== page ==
Breeding horses (this mainly means mares who have foaled) should be fed concentrated feed in addition to grass (Energys® Pony or ideally Standard + oats during the first three months of lactation) in the grazing season, with hay being gradually added as the autumn begins. Foals should start to be provided with Energys® Baby, when they are between 3 and 5 months old, depending on how much milk their mothers have. When lactation stops, the mares should be placed back on reproduction feed rations (Energys® Pony or Relax and oats).
After being weaned, young horses should be given Energys® Baby and crushed oats and ideally haylage or very high-quality hay (may also be alfalfa) in autumn.
The change in season in this country also has a major effect on the weaning of young horses.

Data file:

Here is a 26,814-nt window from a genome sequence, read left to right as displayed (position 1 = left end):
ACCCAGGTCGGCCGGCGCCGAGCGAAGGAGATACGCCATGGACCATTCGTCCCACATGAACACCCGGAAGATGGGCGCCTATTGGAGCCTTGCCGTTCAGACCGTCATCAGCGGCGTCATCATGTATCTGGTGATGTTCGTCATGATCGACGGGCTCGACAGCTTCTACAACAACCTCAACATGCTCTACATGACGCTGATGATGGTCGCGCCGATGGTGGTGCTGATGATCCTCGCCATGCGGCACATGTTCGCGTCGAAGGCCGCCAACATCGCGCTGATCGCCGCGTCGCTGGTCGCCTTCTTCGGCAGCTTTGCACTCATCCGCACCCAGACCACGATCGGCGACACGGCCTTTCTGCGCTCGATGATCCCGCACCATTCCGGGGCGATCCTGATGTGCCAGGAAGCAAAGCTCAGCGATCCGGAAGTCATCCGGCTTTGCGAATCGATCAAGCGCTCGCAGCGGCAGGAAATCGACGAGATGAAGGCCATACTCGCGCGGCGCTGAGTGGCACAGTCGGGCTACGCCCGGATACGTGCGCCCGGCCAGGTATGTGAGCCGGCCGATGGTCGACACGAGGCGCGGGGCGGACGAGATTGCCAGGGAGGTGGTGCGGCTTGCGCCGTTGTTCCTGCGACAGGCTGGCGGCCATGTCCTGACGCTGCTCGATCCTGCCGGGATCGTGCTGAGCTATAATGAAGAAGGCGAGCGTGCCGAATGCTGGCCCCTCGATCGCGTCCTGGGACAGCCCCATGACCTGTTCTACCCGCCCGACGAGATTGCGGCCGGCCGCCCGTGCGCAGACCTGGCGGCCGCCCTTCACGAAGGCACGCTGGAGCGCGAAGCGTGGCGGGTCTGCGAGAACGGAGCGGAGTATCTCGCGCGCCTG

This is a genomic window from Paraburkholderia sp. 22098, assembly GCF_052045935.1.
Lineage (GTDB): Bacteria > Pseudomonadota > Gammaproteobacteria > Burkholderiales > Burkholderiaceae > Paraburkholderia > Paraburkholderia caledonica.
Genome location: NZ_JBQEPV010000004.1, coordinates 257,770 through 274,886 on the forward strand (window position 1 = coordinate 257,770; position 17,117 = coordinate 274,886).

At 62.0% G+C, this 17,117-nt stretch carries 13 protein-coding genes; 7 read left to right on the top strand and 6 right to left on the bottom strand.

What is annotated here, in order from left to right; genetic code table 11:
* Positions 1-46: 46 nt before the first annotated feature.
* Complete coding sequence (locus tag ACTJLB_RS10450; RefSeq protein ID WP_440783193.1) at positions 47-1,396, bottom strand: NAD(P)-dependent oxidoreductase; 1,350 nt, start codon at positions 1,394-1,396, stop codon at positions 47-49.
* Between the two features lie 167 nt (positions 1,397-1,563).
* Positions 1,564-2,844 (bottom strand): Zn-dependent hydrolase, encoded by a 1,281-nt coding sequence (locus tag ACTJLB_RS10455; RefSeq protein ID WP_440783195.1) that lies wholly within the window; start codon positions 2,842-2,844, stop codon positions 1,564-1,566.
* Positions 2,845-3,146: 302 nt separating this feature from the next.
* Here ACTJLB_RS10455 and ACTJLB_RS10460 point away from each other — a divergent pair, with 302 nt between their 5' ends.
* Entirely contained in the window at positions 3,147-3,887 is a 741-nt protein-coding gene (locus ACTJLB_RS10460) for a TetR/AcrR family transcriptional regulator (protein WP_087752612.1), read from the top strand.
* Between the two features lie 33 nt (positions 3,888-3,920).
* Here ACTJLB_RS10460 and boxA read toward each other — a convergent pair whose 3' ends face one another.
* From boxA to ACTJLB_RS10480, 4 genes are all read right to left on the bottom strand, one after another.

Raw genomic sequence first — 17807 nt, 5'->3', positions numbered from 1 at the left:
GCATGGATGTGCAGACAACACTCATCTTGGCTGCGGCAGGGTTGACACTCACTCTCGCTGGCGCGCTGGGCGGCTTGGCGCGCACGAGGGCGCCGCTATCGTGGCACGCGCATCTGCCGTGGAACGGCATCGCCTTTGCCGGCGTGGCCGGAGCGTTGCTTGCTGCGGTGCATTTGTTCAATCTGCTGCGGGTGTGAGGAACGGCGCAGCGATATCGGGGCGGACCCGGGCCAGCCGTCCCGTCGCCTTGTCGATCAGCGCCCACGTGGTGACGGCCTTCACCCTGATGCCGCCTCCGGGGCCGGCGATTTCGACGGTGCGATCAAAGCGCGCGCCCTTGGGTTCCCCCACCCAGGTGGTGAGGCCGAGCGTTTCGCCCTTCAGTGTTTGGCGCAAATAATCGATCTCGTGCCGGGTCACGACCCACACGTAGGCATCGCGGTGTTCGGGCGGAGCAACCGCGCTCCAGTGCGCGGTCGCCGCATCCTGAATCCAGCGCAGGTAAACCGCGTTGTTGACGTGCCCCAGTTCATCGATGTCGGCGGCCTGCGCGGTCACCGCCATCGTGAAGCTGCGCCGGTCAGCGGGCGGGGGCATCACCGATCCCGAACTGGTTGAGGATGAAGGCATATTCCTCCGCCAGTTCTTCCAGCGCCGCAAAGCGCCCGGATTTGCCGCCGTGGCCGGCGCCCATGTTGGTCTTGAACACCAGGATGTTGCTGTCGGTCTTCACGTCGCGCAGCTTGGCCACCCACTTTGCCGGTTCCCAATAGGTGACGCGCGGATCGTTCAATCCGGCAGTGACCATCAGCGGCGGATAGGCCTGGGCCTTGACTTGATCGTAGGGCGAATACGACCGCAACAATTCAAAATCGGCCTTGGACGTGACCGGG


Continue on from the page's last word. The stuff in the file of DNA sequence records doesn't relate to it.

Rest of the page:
Foals who are born to fresh grass in spring, are usually pastured with their mothers in the summer. At the time of weaning they must paradoxically overcome more changes then just being weaned from their mothers, as they are also newly socialised into a herd of young horses. Changes to feed at the weanling facility and the transition to dry or preserved roughage is an additional change the young horses have to overcome. Many specialised papers indicate that weaning is a very stressful period for young horses. Their growth curve may stagnate for some time and the horse usually never recovers from this. In order to prevent long-term slowing or stagnation of the growth curve in young horses, you must start feeding them so-called starter (Energys® Baby) and oats before they are weaned (while they are still suckling from their dam). It is usually enough to give just a small amount of this starter to suckling foals and they should be fed separately from their dams or by hand. When the foal is weaned and becomes a young horse, we can smoothly continue feeding starter (Energys® Baby and oats), which means that the delicate gut flora keeps receiving the same type of concentrated feed and is stabilised. This prevents any slow in growth, as well as complications and digestive issues (colic, diarrhea, constipation, etc.). We should feed starter (Energys® Baby) for at least the entire first winter after weaning, until new grass begins to grow. We would ideally add extruded flaxseed (Energys® Omega) during the first winter at a ration of approx. 150g/horse/day.